Third-Party Liability Claims vs. Workers’ Comp Claims

In most instances, when a worker is injured at their workplace, they can file a workers’ compensation claim to receive payment benefits. However, depending on the circumstances surrounding the injury, there could be third parties involved in the accident. If this is the case, the worker could be entitled to file a third-party liability claim. There are notable differences between workers’ compensation claims and third-party liability claims.

It can be challenging to understand the differences between the two claims without speaking to a person specializing in workers’ compensation and third-party liability law. That’s why you should consider hiring a El Monte workers’ compensation lawyer, as they can help you understand which type of claim will cover your injuries. We will briefly examine what a third-party liability claim is and what a workers’ compensation claim is so that you can differentiate between the two.

What Is A Third-Party Liability Claim?

Contrary to popular belief, workers’ compensation claims are not the only avenue available to those wishing to seek compensation for their workplace injuries. Should a person have been injured due to third-party negligence, they can file a third-party liability claim in addition to a workers’ compensation claim.

Essentially third-party liability claims help employees seek compensation from an entity like a business or a person who was responsible for the accident that caused them their injuries as long as they are not their employer.  We have provided a few examples of the different types of third-party liability claims.

  • A failure to properly instruct or sufficiently warn employees about potential hazards while they undertake their duties.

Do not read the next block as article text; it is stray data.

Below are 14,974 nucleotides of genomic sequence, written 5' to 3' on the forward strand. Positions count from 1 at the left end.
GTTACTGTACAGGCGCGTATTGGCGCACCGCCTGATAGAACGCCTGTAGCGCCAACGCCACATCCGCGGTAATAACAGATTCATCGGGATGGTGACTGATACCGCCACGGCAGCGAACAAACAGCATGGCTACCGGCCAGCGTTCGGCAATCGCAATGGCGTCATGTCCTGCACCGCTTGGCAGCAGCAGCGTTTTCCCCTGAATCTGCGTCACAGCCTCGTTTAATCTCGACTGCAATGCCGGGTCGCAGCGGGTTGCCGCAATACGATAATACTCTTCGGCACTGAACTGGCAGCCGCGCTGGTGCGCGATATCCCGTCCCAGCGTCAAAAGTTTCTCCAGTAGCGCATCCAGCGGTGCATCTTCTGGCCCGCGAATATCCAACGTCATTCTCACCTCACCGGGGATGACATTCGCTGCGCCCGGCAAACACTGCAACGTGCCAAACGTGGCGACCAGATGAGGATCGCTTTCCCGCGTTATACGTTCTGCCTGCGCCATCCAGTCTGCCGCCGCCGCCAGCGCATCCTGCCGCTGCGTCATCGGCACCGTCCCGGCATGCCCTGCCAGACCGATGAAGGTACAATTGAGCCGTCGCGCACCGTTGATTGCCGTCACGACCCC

• Car accidents that involve a negligent driver.
  • Premise liability hazards
  • Workplace equipment defects and malfunctions.

What Is A Workers’ Compensation Claim?

Ultimately, if you have been injured while at your place of work or while performing duties associated with your job description, you will likely be eligible to file a workers’ compensation claim. Even those who are partially or wholly at fault for their injury are allowed to file a workers’ compensation claim. A person will file this type of claim to receive benefits in the form of payments while they are unable to work.

An employer pays workers’ compensation claim benefits. In California, all employers are under a legal obligation to have workers’ compensation insurance even if they only employ one person. There are numerous benefits that are provided through no-fault insurance coverage that helps employees recover and manage financially.

For example, those who have filed a workers’ compensation claim can potentially receive paid medical care, temporary disability benefits, permanent disability benefits, supplemental job displacement benefits, death benefits, and salary supplementation benefits.

However, unlike with third-party liability claims, an employee cannot seek further compensation from their employer through a lawsuit if they are receiving workers’ compensation benefits.

Get In Touch With A Workers’ Compensation Attorney To Discuss The Key Differences Between Third-Party Claims And Workers’ Comp Claims

Have you sustained injuries while performing your work duties? If so, knowing and understanding your rights is crucial. You shouldn’t have to suffer through your injuries without receiving fair compensation. An El Monte workers’ compensation attorney can help you determine if you can file a third-party liability claim in addition to a workers’ compensation claim.